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Charcot Marie Tooth Disease

CMT

Charcot Marie Tooth Disease (CTM) is one of the most common and heterogeneous group of inherited disorders which affects the peripheral nervous system in different parts of the bodies.


Presentation

People affected by CMT usually present significant family history that can be used to detect the underlying mutations. The first signs generally begin to appear in the first two decades of life, but in certain cases they can even occur in the early thirties or forties. Muscle tissue wasting is undoubtedly one of the first signs to emerge, starting from the distal limbs, especially the lower extremities which give to the subjects the classic “stork legs” or “inverted champagne bottle” appearance. These signs are soon followed by foot drop, hammer (or curled) toes, and high or flat arched feet, which are usually associated with this disorder. When wasting and weakness begin to involve hands, the patient starts experiencing the typical symptoms of hand weakness like poor finger control, difficult handwriting and clumsiness in manipulating small sized objects. All these symptoms can be followed by tremor, which appears as further consequence of progressive muscle weakness.

In the later stages of the disorder, loss of sensation can also be observed, generally accompanied by problems involving breathing, hearing, vision and neck or shoulder muscles. These can then lead to further complications such as scoliosis and hip dysplasia. Gastrointestinal complications can emerge as well, which are usually coupled with difficulty in chewing and swallowing.

Pain is another classic sign of CMT, due to postural changes, skeletal deformations, muscular fatigue, cramps and spasms, and is usually coupled with painful and spasmodic muscular contractions and numbness. In the most severe cases, pain can become neuropathic and might seriously affect the patient’s daily life.

Dutch
  • In this study, we evaluated LRSAM1 mutations in two large Dutch cohorts.[ncbi.nlm.nih.gov]
Foot Deformity
  • Common clinical manifestations of CMTX1 disease, as in other forms of Charcot-Marie-Tooth (CMT) disease, are distal muscle wasting and weakness, hyporeflexia, distal sensory disturbance, and foot deformities.[ncbi.nlm.nih.gov]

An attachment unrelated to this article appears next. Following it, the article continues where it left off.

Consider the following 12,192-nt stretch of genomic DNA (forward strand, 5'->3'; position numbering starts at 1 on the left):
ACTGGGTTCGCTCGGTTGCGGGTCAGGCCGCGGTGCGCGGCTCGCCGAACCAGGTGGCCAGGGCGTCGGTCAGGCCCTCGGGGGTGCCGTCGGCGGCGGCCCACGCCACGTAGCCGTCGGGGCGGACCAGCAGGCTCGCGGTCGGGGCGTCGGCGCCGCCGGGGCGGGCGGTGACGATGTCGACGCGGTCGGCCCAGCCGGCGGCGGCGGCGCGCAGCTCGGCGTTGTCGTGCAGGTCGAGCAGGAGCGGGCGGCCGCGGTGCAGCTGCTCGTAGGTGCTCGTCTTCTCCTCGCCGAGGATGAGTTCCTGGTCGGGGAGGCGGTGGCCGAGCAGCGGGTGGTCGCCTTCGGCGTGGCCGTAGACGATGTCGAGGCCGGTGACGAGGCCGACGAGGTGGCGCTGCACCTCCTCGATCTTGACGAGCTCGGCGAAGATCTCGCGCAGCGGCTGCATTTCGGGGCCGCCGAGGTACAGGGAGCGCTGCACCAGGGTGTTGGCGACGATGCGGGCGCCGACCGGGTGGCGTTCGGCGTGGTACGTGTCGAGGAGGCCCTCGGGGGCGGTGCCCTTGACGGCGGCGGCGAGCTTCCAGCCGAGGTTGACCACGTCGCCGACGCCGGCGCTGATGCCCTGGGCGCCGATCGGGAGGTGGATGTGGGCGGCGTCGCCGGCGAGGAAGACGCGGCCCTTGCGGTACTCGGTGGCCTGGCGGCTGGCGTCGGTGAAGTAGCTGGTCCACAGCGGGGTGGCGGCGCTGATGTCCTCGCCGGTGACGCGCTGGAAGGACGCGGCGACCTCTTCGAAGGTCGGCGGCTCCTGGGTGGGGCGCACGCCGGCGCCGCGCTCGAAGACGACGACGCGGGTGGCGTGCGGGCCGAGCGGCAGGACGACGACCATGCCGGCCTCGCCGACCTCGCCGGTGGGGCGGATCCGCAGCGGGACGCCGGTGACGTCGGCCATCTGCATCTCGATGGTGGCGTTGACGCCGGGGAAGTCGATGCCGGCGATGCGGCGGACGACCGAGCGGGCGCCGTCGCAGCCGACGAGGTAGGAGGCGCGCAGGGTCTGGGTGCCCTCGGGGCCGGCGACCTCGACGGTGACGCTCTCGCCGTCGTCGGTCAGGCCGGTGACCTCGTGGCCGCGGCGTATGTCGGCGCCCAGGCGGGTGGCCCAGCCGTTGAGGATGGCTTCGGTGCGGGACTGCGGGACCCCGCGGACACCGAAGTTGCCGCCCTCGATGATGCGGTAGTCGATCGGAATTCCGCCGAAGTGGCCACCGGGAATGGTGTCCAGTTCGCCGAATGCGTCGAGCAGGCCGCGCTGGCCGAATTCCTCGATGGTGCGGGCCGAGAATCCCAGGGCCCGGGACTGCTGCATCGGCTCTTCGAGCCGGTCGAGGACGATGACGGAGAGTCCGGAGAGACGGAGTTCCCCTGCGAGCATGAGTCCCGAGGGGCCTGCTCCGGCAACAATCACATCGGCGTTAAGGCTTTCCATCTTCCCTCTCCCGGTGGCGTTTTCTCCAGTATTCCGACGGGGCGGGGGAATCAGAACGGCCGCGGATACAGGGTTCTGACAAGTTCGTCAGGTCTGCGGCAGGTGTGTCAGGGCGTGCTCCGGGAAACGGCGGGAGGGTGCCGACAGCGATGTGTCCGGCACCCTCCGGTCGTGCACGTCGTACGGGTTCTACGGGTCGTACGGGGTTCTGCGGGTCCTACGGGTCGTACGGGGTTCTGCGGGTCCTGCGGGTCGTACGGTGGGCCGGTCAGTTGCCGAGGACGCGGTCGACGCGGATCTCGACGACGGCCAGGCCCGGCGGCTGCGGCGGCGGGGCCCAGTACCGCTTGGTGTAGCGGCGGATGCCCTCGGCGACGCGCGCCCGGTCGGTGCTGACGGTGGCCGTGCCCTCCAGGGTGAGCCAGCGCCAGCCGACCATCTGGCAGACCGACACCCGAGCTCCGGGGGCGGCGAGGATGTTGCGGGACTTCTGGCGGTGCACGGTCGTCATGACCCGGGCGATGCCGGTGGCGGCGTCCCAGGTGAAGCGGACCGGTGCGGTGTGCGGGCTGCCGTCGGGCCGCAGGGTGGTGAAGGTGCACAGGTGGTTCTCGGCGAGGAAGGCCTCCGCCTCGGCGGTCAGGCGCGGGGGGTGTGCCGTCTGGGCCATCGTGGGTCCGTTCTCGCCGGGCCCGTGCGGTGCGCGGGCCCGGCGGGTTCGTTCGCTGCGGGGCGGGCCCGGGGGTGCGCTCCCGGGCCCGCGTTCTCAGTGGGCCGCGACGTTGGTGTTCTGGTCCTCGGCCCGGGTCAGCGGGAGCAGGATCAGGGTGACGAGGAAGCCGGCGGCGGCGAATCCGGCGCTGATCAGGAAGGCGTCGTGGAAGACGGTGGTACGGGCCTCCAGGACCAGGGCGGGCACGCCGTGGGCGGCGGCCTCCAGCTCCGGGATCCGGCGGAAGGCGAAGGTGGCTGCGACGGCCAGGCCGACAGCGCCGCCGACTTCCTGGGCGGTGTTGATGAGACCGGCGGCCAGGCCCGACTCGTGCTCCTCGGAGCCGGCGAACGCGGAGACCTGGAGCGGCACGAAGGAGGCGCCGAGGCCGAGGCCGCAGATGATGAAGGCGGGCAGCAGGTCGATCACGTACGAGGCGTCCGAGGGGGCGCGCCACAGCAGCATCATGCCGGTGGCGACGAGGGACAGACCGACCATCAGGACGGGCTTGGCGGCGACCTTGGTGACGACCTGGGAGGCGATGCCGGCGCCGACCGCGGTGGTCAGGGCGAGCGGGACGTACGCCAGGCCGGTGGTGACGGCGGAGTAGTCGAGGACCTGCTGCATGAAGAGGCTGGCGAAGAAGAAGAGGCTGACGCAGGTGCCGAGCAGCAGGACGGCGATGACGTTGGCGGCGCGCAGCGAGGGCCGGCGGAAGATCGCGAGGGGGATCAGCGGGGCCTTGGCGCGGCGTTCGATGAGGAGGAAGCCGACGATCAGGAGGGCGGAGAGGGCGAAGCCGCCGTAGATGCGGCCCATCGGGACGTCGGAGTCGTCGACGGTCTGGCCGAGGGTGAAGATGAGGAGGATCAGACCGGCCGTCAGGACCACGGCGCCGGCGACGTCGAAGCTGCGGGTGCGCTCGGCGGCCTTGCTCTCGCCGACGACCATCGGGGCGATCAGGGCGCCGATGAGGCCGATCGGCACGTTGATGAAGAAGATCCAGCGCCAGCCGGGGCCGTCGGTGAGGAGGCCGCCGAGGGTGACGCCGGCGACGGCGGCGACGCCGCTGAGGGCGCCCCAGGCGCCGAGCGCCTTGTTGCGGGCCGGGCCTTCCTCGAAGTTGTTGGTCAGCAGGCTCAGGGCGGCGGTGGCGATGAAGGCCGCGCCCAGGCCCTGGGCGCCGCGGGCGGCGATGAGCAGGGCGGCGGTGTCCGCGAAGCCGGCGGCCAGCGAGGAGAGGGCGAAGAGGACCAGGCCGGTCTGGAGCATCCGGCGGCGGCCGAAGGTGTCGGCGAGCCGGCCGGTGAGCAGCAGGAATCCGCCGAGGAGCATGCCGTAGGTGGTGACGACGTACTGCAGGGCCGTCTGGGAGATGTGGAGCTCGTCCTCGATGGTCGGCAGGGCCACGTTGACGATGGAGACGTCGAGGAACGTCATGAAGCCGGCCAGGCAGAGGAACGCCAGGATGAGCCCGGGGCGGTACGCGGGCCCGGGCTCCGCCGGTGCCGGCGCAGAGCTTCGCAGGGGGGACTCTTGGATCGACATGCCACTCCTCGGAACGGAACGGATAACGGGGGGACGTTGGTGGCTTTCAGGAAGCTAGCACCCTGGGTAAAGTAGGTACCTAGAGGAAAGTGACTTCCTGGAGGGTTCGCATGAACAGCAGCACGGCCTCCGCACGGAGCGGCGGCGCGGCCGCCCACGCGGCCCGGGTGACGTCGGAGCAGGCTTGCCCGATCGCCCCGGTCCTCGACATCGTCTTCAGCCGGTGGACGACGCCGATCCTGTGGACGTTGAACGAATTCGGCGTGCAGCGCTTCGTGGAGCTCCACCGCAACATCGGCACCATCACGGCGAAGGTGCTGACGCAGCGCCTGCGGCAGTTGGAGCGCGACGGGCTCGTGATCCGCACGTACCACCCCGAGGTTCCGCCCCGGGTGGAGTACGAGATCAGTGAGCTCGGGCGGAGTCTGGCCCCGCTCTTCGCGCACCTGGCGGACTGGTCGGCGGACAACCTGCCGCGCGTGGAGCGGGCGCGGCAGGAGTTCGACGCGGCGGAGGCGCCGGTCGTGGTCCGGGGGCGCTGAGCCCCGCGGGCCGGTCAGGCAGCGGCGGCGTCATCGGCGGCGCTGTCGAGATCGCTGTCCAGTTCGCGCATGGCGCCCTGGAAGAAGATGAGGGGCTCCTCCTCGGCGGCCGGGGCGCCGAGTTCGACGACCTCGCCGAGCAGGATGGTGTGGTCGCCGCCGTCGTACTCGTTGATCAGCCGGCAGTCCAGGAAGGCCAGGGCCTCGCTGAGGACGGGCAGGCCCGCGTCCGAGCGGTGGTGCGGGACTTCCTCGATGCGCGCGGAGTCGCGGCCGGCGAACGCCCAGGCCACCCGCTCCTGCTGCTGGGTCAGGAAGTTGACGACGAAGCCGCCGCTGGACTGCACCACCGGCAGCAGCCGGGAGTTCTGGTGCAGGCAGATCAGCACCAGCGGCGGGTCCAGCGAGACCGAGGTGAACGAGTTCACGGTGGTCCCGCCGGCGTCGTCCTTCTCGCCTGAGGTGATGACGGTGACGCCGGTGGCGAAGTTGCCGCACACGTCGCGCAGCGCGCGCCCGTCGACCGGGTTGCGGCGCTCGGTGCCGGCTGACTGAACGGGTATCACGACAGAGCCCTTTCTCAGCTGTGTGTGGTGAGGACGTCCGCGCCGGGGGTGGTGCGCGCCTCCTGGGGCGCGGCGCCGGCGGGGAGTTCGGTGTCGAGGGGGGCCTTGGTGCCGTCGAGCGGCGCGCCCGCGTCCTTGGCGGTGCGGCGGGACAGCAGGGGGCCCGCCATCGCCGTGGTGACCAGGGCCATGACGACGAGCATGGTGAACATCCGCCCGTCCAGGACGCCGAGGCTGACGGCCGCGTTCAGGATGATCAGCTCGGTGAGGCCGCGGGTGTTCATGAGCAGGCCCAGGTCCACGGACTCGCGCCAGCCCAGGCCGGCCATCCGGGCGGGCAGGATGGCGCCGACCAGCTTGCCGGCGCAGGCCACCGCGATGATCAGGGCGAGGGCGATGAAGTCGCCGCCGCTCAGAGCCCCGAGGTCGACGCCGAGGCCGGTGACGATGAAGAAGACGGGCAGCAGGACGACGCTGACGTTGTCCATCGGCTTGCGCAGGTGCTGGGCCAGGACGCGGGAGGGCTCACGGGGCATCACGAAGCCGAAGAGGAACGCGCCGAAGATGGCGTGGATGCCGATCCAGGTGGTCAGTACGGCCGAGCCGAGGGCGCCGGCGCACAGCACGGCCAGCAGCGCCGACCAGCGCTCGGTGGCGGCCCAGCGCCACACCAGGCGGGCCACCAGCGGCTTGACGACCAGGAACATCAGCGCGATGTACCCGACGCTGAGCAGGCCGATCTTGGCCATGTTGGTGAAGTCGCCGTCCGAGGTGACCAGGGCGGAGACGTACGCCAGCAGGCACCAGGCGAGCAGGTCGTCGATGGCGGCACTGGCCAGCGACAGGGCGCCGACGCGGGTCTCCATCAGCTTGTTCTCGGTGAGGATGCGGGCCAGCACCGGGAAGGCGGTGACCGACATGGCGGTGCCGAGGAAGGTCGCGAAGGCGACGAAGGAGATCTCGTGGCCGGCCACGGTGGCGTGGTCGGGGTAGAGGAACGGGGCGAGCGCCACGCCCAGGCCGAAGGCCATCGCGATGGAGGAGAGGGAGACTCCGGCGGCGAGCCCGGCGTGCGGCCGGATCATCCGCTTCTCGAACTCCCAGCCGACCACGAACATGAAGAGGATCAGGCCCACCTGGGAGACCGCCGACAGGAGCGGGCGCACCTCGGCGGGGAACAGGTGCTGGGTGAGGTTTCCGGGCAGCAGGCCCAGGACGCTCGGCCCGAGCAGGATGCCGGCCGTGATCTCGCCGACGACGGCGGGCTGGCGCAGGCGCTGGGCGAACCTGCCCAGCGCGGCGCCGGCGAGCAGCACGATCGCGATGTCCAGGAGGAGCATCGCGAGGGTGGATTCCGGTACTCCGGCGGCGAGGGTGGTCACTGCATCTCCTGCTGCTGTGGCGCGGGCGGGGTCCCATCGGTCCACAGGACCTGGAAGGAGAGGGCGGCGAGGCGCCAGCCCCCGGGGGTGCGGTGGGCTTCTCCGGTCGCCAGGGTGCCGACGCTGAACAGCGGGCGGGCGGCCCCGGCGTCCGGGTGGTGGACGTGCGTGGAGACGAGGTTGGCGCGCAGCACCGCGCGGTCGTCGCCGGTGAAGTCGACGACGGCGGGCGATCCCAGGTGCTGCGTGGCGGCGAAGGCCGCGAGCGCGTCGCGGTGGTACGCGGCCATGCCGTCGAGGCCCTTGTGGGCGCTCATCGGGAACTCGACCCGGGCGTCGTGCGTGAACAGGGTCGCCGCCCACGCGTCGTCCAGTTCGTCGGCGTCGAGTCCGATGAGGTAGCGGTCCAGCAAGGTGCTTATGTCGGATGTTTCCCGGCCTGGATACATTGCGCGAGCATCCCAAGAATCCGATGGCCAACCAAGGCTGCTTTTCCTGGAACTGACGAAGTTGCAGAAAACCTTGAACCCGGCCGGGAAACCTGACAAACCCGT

• Charcot-Marie-Tooth (CMT) disease is characterized by hereditary sensorimotor polyneuropathy with foot deformity, sensorineural hearing loss, moderate developmental delay, and gait disturbance.[ncbi.nlm.nih.gov]
  • Affected family members complained of distal lower limb weakness, cramps and foot deformities with variable CMTNS score in both families.[ncbi.nlm.nih.gov]
  • The patient developed progressive foot deformities such as marked pes cavus and ankle contracture, with mild muscle weakness in both legs, and generalized areflexia.[ncbi.nlm.nih.gov]
  • Here, we report the case of a 15-year-old male adolescent with lower extremity weakness, gait abnormalities, foot deformities and early-onset glaucoma.[ncbi.nlm.nih.gov]
Muscular Atrophy
  • Charcot-Marie-Tooth, type II, or the neuronal type of peroneal muscular atrophy); and distal hereditary motor neuronopathy (formerly known as Charcot-Marie-Tooth, type III, the spinal type of peroneal muscular atrophy, or distal spinal muscular atrophy[medical-dictionary.thefreedictionary.com]
  • IGHMBP2 mutations usually lead to spinal muscular atrophy with respiratory distress type 1 (SMARD1), where most infants die before 1 year of age.[ncbi.nlm.nih.gov]
  • CMT is also called hereditary motor and sensory neuropathy (HMSN), or peroneal muscular atrophy.[resurgens.com]
  • atrophy (axonal type) (hypertrophic type), Roussy-Lévy syndrome[orphananesthesia.eu]
Myopathy
  • , 8, 10 Usher syndrome 1B Freeman–Sheldon syndrome DFN A3, 4, 11, 17, 22; B2, 30, 37, 48 May–Hegglin anomaly Troponin Hypertrophic cardiomyopathy 7, 2 Nemaline myopathy 4, 5 Tropomyosin Hypertrophic cardiomyopathy 3 Nemaline myopathy 1 Titin Hypertrophic[en.wikipedia.org]